70.—(1) Where, under any Act of Parliament, a Statutory Instrument is required to be laid before Parliament after being made, the deposit of a copy of the instrument with the Clerk of the Parliaments in accordance with this Order at any time during the existence of a Parliament when the House is not sitting for Public Business shall constitute the laying of it before the House:
Provided that nothing in this Order shall apply to any Special Procedure Order, to any Statutory Instrument which requires an affirmative resolution before it can come into operation, or to any other instrument which is required to be laid before Parliament for any period before it comes into operation.
(2) The Clerk of the Parliaments shall cause to be published, either in the Minutes of Proceedings or in some other manner, particulars of the deposit of Statutory Instruments under this Standing Order.[Laying of Statutory Instruments. 28 July 1948.]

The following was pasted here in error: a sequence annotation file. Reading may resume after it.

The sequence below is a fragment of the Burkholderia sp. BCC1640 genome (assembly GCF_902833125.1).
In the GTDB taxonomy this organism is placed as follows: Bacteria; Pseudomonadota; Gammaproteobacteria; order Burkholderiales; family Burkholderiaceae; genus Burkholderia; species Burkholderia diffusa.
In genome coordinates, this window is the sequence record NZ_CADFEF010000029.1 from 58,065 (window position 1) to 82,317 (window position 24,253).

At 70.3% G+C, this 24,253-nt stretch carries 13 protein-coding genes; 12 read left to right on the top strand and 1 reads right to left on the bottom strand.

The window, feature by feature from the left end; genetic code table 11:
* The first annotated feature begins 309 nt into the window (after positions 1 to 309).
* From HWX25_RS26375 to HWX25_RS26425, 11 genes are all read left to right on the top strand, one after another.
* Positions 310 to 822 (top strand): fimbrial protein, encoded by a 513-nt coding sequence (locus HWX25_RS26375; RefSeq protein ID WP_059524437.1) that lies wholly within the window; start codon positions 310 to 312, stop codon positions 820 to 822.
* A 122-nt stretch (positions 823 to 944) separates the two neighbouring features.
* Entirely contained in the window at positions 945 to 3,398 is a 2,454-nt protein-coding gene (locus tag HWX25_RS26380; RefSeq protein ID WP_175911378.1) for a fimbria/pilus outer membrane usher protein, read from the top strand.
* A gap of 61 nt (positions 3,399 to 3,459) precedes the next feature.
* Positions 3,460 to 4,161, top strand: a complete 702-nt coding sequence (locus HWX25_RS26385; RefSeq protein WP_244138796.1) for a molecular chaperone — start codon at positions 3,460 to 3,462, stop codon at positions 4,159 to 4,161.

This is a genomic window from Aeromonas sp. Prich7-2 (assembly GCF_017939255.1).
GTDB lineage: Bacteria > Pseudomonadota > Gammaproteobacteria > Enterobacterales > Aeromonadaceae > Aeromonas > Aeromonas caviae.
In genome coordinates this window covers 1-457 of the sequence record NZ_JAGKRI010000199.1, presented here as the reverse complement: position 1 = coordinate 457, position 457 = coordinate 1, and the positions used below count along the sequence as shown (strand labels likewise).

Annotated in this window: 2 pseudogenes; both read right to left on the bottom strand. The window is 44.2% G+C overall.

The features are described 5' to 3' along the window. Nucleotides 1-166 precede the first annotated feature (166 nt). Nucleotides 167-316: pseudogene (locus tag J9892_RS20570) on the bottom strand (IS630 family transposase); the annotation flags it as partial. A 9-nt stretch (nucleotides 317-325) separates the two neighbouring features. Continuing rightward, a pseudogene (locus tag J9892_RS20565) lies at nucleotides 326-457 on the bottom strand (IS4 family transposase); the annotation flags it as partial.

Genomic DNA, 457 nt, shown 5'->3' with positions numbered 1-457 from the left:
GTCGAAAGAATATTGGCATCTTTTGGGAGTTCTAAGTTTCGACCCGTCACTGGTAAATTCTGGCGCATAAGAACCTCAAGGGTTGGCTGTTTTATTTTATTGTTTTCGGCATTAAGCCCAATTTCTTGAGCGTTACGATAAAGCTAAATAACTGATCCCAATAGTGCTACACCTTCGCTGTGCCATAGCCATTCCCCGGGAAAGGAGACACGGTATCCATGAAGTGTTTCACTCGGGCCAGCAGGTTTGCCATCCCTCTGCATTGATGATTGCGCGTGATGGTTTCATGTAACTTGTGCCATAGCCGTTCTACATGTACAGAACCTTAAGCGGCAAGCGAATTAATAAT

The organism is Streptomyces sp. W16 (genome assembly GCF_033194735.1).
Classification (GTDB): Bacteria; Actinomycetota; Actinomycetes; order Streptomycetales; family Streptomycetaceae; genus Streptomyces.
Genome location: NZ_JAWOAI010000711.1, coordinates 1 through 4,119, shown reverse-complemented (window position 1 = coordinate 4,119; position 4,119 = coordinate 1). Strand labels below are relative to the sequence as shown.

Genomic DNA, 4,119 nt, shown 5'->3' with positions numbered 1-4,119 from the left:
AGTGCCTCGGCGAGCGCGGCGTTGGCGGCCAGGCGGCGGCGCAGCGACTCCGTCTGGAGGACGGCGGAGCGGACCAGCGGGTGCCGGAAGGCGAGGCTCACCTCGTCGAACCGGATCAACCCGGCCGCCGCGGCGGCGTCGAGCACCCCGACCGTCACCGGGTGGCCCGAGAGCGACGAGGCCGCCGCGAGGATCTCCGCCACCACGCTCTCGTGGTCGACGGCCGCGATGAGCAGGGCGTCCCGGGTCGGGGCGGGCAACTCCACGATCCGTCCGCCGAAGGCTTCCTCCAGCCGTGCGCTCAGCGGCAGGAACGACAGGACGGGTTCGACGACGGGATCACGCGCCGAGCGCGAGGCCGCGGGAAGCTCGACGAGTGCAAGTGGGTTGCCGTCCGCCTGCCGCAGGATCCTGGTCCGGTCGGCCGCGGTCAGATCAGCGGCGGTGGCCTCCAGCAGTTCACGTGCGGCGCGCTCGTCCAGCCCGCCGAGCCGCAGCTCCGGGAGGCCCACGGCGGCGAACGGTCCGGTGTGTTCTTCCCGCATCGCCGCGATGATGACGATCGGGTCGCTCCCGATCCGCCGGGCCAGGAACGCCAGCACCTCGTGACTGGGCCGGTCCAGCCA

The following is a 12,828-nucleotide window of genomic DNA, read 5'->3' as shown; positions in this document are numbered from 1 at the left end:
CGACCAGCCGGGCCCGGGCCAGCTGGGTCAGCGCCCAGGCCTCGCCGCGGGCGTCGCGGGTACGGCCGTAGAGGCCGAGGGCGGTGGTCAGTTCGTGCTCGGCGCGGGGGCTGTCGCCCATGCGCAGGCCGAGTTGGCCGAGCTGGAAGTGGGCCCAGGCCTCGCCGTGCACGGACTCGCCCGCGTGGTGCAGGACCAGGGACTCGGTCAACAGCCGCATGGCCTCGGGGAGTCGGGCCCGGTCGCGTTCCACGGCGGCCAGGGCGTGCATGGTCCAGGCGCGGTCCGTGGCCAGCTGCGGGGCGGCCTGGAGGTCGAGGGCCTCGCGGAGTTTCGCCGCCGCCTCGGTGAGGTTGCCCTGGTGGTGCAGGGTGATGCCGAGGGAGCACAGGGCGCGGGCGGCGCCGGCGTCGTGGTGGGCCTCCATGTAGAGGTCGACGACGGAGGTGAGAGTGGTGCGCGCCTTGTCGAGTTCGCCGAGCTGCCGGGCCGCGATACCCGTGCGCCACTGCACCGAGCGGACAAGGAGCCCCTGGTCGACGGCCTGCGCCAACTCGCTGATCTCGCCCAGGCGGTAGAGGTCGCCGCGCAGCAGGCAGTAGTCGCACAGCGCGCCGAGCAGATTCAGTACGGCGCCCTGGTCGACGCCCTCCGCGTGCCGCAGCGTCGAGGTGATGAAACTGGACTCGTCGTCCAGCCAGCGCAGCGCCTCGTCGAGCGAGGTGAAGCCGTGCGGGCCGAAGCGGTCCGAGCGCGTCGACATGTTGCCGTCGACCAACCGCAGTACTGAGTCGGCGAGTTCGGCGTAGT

71. In cases where it has been necessary to bring a Statutory Instrument into operation before it has been laid before Parliament, the notification thereof (which is required by the Statutory Instruments Act 1946 to be sent to the Lord Speaker) shall be laid upon the Table of the House.[Notifications. 28 July 1948.]
72.—(1) No Motion for a resolution of the House to approve an Affirmative Instrument shall be moved until:
(a) except in the case of a draft remedial order or remedial order laid under Schedule 2 to the Human Rights Act 1998, or a draft order proposed to be made under Part 1 of the Legislative and Regulatory Reform Act 2006, or a subordinate provisions order made or proposed to be made under the Regulatory Reform Act 2001, there has been laid before the House the report thereon of the Joint Committee on Statutory Instruments;